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Written by Michaela Millar

Recently, I had the absolute privilege of presenting at Creative Dundee’s Pecha Kucha Night Vol 14. An event which I have attended myself many times before and one that I have always left feeling inspired and awe struck as a result of the amazing things that businesses, charities and individuals are doing in and around Dundee.

 

Pecha Kucha or ‘chit chat’ in Japanese, is a simple and fast paced format for presenting. Each presenter shows 20 images for 20 seconds (no text) on any topic which inspires them! The concept was developed by Klein Dytham Architecture, in Tokyo 2003 and has gone global with over 800 cities now hosting PKNs. On paper it sounds simple but I have a lot to say and am definitely a chatter box so trying to fit everything into such a short amount of time was a real challenge.

 

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Implementing a design-led strategy

My topic was of course Scott & Fyfe but more specifically on the transformation the company has undertaken over the past 5 to 6 years developing and implementing a design-led strategy. The entire evening was filmed and streamed live online by Stream Scotland and of course, watched by the sell-out audience of roughly 400 creatives. Not half piling on the pressure. You can watch the video of the night here, (I am on at 1 hour 54 minutes).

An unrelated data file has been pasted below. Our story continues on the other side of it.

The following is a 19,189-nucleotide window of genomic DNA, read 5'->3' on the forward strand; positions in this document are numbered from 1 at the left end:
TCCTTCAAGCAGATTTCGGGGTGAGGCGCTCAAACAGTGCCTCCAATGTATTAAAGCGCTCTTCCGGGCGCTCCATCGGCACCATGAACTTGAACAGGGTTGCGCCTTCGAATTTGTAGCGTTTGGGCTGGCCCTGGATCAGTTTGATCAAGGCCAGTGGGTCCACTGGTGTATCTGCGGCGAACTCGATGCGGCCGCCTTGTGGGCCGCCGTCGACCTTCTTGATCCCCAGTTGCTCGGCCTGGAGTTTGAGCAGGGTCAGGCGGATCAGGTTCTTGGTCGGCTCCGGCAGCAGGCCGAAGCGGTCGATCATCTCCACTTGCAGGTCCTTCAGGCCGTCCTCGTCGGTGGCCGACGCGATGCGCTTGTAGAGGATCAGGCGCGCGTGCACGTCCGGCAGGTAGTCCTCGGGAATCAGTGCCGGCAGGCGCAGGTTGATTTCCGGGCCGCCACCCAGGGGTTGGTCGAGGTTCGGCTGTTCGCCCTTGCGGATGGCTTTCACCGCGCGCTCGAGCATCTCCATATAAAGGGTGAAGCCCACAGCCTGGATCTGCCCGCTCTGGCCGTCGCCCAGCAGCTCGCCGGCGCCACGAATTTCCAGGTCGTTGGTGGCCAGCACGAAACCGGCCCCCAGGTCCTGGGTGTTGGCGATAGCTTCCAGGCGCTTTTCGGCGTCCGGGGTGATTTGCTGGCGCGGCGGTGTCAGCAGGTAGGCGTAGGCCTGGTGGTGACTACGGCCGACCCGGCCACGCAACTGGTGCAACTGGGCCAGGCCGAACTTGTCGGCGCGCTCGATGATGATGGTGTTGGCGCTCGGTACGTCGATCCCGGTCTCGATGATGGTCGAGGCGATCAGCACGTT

Togs for Tots to Teens

There were so many fantastic speakers on the night that I thoroughly enjoyed every second and was (almost) able to relax and forget the nerves. One or two standouts included Jordan Butler who as Managing Director of the Social Enterprise “Togs for Tots to Teens” uses creative thinking and an ethos of “Creating Kindness” as the building blocks to the fantastic work she does distributing clothing and equipment to struggling families. This can be in the form of clothes, toys or even bed linen and Jordan explains just how much of a difference something as seemingly small as bed linen can make by sharing the feedback she received from one mum. This feedback was that the family with 3 young boys had their first good night’s sleep because their 3 year old slept in bed for a full night because he loved his new dinosaur covers.